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red fox
05-04-2004, 03:32 AM
I was just looking though a lot of the galleries on the web, and was wondering how these people get there graphics so life like. I have tried to get my models as real looking as possible but am finding it extremely long winded and difficult naming textures ect....and still end up with a scene/model that looks completely CG.
Do these people use other programs as well as light wave to fine tune there graphics? I do have other software e.g. Bodypaint 3D & adobe Premier but have as of yet not used them?

mattclary
05-04-2004, 06:04 AM
Lots and LOTS of practice. It is not an endeavor for people with little patience. That's my problem, I get impatient, thus continue to suck.

mkiii
05-04-2004, 06:12 AM
Even after lots & lots of practice, it is still extremely long winded & difficult, and that goes for whatever app you are using.

You do learn shortcuts, but the basic fact is that you have to put the time in on the detailing no matter how good you are.

If you have more than one app, or paint program, then use them all to get the effect you need.

red fox
05-04-2004, 09:55 AM
Uummmm, I find painting and texturing so difficult and long winded that putting in the fine detail must be made easier, it must take months for a descent model.
So the general view is stick with Light wave. And not a 2nd application for colour & texturing

Cageman
05-04-2004, 11:37 AM
Lighting is as important as texturing and modeling.

Kurtis
05-04-2004, 02:02 PM
Red Fox,

You might want to post a render or two, so others can give you pointers on specific things you can work on to improve.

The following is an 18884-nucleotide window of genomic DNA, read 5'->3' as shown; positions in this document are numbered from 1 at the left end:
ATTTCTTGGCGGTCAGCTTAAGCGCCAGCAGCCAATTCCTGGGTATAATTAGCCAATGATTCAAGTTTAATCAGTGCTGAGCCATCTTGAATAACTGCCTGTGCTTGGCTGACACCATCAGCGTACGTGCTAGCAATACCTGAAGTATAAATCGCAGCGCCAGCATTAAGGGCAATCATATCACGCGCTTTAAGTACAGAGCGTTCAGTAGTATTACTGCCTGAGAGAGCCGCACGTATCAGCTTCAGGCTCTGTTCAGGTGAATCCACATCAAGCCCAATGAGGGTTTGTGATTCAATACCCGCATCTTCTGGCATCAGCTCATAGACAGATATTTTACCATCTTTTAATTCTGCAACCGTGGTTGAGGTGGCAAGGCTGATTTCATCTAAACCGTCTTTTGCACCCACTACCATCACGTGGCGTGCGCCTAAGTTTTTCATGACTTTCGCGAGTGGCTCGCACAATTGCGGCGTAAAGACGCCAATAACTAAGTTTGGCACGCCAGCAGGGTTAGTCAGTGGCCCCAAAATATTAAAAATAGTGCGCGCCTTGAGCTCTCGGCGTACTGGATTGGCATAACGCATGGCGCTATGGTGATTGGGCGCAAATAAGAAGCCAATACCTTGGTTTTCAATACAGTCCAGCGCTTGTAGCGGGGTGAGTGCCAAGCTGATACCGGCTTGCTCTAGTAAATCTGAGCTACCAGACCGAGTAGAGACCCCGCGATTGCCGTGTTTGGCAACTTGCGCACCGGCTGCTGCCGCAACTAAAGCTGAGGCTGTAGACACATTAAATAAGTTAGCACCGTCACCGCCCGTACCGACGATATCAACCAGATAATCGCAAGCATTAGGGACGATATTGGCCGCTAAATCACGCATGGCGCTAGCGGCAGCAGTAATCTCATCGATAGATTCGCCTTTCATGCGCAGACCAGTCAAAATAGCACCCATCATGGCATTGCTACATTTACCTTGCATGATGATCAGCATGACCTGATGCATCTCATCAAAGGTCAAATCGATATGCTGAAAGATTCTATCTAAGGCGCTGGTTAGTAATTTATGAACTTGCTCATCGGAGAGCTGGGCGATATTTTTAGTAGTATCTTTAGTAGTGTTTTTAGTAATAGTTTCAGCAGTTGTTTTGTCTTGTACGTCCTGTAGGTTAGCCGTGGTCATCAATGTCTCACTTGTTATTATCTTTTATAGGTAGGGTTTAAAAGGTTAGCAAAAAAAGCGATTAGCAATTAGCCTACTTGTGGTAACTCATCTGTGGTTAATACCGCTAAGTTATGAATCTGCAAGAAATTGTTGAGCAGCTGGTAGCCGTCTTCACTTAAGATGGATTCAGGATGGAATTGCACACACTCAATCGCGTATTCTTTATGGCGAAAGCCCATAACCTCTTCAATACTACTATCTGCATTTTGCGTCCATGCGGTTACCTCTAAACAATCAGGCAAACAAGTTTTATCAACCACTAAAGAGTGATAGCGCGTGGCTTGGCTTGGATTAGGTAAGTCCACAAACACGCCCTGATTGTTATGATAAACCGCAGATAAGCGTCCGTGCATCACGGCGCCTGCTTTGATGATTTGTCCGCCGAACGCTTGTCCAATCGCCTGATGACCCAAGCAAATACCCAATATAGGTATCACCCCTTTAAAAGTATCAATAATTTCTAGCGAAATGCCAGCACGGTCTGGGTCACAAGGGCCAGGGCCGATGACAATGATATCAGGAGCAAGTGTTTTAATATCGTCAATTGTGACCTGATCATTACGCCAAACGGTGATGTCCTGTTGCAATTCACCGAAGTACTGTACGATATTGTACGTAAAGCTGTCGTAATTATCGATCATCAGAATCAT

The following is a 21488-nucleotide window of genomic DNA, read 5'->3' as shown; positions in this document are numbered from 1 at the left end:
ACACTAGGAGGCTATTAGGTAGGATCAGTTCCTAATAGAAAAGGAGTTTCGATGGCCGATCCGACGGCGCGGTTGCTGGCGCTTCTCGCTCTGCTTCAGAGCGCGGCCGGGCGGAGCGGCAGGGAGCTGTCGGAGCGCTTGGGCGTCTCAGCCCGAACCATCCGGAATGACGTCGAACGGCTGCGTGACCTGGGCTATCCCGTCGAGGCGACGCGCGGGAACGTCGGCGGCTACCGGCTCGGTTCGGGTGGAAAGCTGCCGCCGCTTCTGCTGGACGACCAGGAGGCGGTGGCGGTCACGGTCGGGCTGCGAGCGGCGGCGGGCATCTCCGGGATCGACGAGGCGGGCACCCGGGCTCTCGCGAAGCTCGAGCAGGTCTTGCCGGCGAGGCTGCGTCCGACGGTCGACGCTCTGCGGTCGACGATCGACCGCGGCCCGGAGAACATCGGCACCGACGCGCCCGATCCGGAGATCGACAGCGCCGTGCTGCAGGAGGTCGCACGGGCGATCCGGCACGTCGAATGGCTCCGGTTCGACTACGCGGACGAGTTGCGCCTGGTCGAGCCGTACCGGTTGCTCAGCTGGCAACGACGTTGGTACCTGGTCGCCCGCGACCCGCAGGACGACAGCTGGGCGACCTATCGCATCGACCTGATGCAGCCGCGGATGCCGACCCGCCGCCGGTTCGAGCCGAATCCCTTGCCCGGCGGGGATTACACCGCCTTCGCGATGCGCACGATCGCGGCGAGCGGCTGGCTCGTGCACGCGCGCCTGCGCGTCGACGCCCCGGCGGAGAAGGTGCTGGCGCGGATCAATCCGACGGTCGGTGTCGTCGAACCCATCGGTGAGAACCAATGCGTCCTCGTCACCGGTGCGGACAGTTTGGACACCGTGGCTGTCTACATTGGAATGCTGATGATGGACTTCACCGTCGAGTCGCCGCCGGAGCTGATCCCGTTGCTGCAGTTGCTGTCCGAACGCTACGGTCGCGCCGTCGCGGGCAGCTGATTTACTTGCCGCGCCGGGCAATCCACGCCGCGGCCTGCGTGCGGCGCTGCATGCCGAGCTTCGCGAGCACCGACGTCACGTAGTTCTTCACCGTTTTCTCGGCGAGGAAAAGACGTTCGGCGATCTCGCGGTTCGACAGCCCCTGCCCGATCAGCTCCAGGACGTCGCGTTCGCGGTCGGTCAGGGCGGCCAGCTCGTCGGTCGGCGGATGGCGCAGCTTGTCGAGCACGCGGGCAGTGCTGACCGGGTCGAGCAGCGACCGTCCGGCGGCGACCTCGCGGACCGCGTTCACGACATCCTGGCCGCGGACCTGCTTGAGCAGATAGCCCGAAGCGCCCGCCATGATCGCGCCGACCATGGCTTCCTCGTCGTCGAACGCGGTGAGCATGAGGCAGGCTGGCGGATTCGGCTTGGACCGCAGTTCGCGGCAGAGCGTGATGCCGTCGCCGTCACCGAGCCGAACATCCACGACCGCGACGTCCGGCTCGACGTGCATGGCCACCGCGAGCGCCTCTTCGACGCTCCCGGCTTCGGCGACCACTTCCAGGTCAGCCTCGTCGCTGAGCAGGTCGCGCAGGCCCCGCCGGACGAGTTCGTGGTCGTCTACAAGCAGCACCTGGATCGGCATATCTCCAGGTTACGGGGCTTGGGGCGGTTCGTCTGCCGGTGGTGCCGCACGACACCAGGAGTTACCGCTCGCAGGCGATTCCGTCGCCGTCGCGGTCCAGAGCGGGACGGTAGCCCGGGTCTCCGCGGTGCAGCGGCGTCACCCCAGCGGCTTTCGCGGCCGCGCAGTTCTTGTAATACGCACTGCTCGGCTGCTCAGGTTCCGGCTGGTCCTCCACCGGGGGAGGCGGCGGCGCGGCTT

mkiii
05-04-2004, 08:04 PM
Originally posted by red fox
Uummmm, I find painting and texturing so difficult and long winded that putting in the fine detail must be made easier, it must take months for a descent model.
So the general view is stick with Light wave. And not a 2nd application for colour & texturing

Ermmm... You are going to have a hard time if you try creating texture maps without a paint program of some sort. I think the general consensus was to use whatever tools you have to hand coupled with lots of practice.

You might get good at painting textures - practice makes perfect eh?

marlo.steed
05-04-2004, 08:48 PM
Sometimes, not always - a good digital camera works well for realistic textures. Take a picture of the desired texture then work it over in a paint program. The hardcore proceduralists would think is is sacriledge.

TripD
05-09-2004, 08:39 PM
> Lighting is as important as texturing and modeling

Yah, I've realised that even when I have a pretty sharp looking model, it's the ultimate presentation (lighting, etal) that makes or breaks the work. On top of all the things in Layout I still need to learn, I am now taking traditional art classes. Basically, I am biting a huge bullet and going straight back to basics.

Anyone have a sh*t load of patience they can loan me???

Cageman
05-10-2004, 12:50 AM
Originally posted by TripD
Anyone have a sh*t load of patience they can loan me???

Hehe... no way! ;)

When it comes to lighting and texturing a scene, FPrime (Worley (http://www.worley.com/fprime.html)) seems to be a HUGE timesaver. If you have the money, go for it!

:)